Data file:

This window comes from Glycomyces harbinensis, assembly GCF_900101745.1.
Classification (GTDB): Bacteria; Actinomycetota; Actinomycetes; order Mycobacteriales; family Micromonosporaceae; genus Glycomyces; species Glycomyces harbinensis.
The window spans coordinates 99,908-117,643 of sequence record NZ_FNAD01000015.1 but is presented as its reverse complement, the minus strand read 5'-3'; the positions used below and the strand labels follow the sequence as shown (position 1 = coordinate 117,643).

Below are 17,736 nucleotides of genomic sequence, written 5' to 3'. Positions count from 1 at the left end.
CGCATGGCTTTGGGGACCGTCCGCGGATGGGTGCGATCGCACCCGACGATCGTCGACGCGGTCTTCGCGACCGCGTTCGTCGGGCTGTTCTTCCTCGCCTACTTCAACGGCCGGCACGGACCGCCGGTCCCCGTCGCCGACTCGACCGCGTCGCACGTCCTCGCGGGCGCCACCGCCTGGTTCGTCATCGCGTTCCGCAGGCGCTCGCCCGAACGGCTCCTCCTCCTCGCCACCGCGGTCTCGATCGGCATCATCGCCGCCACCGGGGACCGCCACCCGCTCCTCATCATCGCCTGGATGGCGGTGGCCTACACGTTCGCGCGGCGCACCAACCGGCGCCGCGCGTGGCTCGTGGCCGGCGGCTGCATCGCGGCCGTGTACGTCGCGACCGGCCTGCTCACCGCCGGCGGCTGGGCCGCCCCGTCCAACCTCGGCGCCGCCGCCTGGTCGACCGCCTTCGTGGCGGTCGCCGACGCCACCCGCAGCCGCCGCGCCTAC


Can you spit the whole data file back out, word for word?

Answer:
This window comes from Glycomyces harbinensis, assembly GCF_900101745.1.
Classification (GTDB): Bacteria; Actinomycetota; Actinomycetes; order Mycobacteriales; family Micromonosporaceae; genus Glycomyces; species Glycomyces harbinensis.
The window spans coordinates 99,908-117,643 of sequence record NZ_FNAD01000015.1 but is presented as its reverse complement, the minus strand read 5'-3'; the positions used below and the strand labels follow the sequence as shown (position 1 = coordinate 117,643).

Below are 17,736 nucleotides of genomic sequence, written 5' to 3'. Positions count from 1 at the left end.
CGCATGGCTTTGGGGACCGTCCGCGGATGGGTGCGATCGCACCCGACGATCGTCGACGCGGTCTTCGCGACCGCGTTCGTCGGGCTGTTCTTCCTCGCCTACTTCAACGGCCGGCACGGACCGCCGGTCCCCGTCGCCGACTCGACCGCGTCGCACGTCCTCGCGGGCGCCACCGCCTGGTTCGTCATCGCGTTCCGCAGGCGCTCGCCCGAACGGCTCCTCCTCCTCGCCACCGCGGTCTCGATCGGCATCATCGCCGCCACCGGGGACCGCCACCCGCTCCTCATCATCGCCTGGATGGCGGTGGCCTACACGTTCGCGCGGCGCACCAACCGGCGCCGCGCGTGGCTCGTGGCCGGCGGCTGCATCGCGGCCGTGTACGTCGCGACCGGCCTGCTCACCGCCGGCGGCTGGGCCGCCCCGTCCAACCTCGGCGCCGCCGCCTGGTCGACCGCCTTCGTGGCGGTCGCCGACGCCACCCGCAGCCGCCGCGCCTAC